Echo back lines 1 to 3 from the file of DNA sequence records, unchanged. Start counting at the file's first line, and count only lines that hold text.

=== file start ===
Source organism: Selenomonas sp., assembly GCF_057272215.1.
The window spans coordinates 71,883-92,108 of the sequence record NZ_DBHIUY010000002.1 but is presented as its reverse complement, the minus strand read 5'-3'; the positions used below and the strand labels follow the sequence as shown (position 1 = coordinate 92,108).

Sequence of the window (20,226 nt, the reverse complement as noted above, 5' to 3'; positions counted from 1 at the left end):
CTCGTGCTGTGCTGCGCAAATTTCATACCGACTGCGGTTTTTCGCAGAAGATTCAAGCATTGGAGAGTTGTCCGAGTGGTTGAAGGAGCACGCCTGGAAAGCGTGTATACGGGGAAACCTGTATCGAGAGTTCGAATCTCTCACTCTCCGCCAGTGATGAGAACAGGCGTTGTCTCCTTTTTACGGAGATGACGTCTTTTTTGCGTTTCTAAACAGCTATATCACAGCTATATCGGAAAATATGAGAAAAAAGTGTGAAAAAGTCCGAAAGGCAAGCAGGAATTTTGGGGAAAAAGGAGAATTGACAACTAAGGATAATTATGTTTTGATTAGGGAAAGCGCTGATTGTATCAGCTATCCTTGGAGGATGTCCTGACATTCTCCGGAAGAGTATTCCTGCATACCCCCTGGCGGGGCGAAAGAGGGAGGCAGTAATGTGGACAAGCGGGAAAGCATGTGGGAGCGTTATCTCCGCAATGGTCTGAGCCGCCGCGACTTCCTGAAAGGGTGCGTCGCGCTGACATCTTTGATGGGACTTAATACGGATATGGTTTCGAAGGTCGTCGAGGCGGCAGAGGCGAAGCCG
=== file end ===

Source organism: Selenomonas sp., assembly GCF_057272215.1.
The window spans coordinates 71,883-92,108 of the sequence record NZ_DBHIUY010000002.1 but is presented as its reverse complement, the minus strand read 5'-3'; the positions used below and the strand labels follow the sequence as shown (position 1 = coordinate 92,108).

Sequence of the window (20,226 nt, the reverse complement as noted above, 5' to 3'; positions counted from 1 at the left end):